Existing depths in Petersburg’s South Harbor from the U.S. Army Corps of Engineers’ July 2019 feasibility report on the project

Local officials this week dug into the details of a multi-million dollar dredging project proposed for Petersburg’s South Harbor. The municipality would be required to fund a portion of the dredging work and will have to decide whether to green light the work and how to pay for it. There’s still some uncertainty about the cost of disposing of the dredged material.

The dredging has been studied by the U.S. Army Corps of Engineers. It could begin as soon as next October but depends on Petersburg coming up with its share of the project cost. At the moment the estimated total cost is 10.6 million dollars.

Harbor board chair Bob Martin summed up the latest information before the borough assembly this month.

“We got the price tag on this dredging which has been quietly going in bureaucratic for a couple years now,” Martin said. “It’s a very high price tag. We’re all sort of choked on it but we still have to move forward and decide what to do. There is money to pay for it. It’s kind of the sum total of all the raw fish tax that’s gone to the harbor, well since the North Harbor was done. That would all just go to the dredging plus more. So we haven’t found an alternative. We haven’t had any opposition to speak to the fact that maybe dredging isn’t necessary it seems to be.”

Martin also noted a benefit of the project that the Corps would take over permanent maintenance dredging responsibility on portions of South Harbor. Petersburg took over that harbor from the state in 2000.

The cost estimates at the moment put Petersburg’s share just under 4.8 million dollars for the work. As Martin noted, a good portion of that could be paid out of harbor reserves, leaving the borough looking for an additional 1.7 million dollars that could be paid with a revenue bond or from other borough sources. Borough manager Steve Giesbrecht told the assembly that number comes from the Corps’ estimates and may be lower.

“Their estimates tend to be high,” Giesbrecht said. “And they include a 22 percent contingency. So in both cases that has the opportunity to when the bids actually go out to lower that 1.7 million that we need to come up with down to even a lower level. Is because then we don’t have to borrow all of it. The potential is we end up owing, the harbor ends up owing people a lot less than if we have to do it through a revenue bond or we have to bond the whole thing.”

The cost of disposing of the 82,000 cubic yards of dredged material is still a little uncertain, depending on where the project is permitted for disposal. The proposed disposal site is in Frederick Sound about two and a half miles east of town, in a deep ocean spot that’s traditionally been used for scuttling old boats. Officials with the Army Corps presented the latest information on the project to borough assembly and harbor board members this month and many of the questions focused on those uncertainties.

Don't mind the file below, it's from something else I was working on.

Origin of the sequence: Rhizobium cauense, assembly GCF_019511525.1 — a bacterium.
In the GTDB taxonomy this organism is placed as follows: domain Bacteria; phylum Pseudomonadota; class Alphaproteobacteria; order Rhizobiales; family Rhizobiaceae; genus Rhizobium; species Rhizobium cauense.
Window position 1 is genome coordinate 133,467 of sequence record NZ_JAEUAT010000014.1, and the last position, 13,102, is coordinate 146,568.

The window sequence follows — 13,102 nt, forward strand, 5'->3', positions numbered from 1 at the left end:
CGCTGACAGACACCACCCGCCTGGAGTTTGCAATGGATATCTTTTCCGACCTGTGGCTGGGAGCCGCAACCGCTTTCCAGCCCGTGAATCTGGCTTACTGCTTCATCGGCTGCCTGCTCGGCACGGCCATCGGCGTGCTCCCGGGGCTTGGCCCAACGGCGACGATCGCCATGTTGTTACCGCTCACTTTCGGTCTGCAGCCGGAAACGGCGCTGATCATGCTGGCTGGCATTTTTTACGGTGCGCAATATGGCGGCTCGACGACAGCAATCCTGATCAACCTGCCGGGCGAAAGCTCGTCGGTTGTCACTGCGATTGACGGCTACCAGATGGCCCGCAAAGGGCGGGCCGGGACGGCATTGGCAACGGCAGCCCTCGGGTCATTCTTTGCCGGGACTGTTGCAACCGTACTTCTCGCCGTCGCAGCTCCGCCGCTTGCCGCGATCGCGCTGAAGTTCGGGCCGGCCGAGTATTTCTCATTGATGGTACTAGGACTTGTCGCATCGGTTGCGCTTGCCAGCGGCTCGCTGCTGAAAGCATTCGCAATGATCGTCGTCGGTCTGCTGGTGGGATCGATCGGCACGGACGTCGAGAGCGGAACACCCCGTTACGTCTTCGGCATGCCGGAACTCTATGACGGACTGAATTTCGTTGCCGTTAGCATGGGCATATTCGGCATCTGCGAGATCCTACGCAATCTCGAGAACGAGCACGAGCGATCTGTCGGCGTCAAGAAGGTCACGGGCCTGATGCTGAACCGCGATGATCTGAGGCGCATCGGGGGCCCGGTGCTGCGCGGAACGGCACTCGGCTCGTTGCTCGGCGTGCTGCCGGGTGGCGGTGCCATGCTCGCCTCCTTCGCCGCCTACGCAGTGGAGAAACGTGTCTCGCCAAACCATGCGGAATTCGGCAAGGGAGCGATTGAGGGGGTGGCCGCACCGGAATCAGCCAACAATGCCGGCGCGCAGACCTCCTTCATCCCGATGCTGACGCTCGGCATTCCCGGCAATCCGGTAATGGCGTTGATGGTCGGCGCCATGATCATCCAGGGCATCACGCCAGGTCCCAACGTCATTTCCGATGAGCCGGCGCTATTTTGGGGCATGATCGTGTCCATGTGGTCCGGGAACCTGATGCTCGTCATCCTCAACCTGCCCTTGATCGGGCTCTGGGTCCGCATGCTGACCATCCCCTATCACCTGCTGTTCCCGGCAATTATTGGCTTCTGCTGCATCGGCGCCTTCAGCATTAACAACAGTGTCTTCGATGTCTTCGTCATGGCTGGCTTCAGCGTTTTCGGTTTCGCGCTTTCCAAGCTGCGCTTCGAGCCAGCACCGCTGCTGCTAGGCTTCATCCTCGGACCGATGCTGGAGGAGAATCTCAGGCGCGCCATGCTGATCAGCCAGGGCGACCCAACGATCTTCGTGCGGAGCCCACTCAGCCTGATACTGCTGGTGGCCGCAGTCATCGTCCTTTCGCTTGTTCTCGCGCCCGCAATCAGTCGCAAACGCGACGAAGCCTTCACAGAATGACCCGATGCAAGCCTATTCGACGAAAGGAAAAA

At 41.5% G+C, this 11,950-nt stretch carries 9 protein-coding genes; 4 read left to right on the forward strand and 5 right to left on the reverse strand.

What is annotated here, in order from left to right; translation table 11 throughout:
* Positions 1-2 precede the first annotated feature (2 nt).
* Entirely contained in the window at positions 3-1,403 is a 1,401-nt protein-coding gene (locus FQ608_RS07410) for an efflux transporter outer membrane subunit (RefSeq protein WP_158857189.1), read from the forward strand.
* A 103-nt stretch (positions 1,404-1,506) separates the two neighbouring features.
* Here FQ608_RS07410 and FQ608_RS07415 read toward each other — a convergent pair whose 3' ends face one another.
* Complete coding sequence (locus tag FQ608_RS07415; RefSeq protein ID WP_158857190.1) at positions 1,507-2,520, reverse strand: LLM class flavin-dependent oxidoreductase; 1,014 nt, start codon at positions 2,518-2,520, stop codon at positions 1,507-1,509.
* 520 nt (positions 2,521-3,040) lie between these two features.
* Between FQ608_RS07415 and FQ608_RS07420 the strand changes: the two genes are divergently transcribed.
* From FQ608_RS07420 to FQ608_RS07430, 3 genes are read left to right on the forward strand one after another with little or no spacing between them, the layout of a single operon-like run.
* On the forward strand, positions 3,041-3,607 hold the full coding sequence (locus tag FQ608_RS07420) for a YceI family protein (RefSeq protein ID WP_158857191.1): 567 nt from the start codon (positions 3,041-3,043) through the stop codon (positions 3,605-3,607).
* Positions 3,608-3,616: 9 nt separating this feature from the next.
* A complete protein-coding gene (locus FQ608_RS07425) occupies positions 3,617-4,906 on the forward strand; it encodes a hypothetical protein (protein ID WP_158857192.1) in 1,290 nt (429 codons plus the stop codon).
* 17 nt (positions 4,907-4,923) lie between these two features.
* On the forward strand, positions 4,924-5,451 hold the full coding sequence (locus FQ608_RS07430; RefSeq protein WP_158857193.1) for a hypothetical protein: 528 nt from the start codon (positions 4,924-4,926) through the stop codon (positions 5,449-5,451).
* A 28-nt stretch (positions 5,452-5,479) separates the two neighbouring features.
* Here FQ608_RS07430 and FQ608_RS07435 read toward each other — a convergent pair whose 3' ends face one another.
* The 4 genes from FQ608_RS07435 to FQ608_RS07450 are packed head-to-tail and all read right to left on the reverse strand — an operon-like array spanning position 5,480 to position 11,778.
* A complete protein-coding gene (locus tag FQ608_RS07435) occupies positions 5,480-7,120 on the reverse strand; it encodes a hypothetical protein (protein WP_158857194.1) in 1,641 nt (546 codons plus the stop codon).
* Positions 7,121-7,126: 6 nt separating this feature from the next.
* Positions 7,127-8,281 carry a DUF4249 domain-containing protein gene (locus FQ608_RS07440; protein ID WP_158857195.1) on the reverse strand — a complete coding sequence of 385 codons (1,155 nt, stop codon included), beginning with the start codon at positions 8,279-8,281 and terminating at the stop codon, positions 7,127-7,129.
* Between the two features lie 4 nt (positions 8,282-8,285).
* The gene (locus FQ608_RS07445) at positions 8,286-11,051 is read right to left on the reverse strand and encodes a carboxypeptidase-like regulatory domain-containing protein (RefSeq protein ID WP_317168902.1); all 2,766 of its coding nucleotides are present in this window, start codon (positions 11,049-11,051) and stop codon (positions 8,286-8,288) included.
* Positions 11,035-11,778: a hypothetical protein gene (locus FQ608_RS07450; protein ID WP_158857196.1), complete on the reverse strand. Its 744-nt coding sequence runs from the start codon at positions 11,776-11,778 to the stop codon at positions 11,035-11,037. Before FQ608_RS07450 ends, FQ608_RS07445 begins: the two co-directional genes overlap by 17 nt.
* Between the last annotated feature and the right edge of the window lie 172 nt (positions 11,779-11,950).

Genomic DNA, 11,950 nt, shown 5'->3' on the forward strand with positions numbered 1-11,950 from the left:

The corps’ Matt Ferguson described the harbor floor that would be dredged and said the material for the most part is ancient soil, not sand deposited by a nearby creek.

“There’s a little bit of sedimentation from Hammer Slough but most of that stuff moves north, which is probably why the North Harbor had more problems with sediment chemistry, or one of the contributing factors with sediment chemistry in the North Harbor,” Ferguson said.

Ferguson explained that the driving factor behind the increasingly shallow waters in this harbor, like others in Southeast, is rebound of the earth’s crust thousands of years after glacial ice has receded from the area. The dirt is hard enough that the federal agency was not able to remove enough for sampling in some areas. That will require some additional testing to make sure that the dredge spoils can be dumped in Frederick Sound, the least costly option.

Mayor Mark Jensen questioned Ferguson about that determination.

“So in a nutshell we don’t if all the 80,000 yards can be dumped in the sound yet?” Jensen asked.

“We do not know,” Ferguson responded. “The Corps of Engineers feels that it is suitable for aquatic disposal meaning that we can put it in the ocean somewhere.”

The agency also looked at disposal at a site in Thomas Bay about 20 miles away on the mainland north of Petersburg. Barging that material that distance across Frederick Sound could add millions to the project cost. The Environmental Protection Agency has to sign off on some ocean disposal sites.

Petersburg had to dispose of dredge spoils from North Harbor dredging on land because it tested as too contaminated to return to the ocean. Officials were confident that would not be the case with the South Harbor material.

The local government and federal agency will have to decide whether to sign an agreement on sharing the costs of dredging and disposal. Under that agreement the federal government would pay most of the cost of dredging a main entrance and basins used by most boats in that harbor. But that would won’t happen without Petersburg funding the full amount for dredging around several of the finger floats and the in-shore side of the harbor. If the borough says yes, the Corps will do more design work and analysis next year before seeking a company to do the work.

On the Corps’ website, documents are available for review, under the civil works heading.

Also, here’s an article by the Army Corps about surveying the disposal site.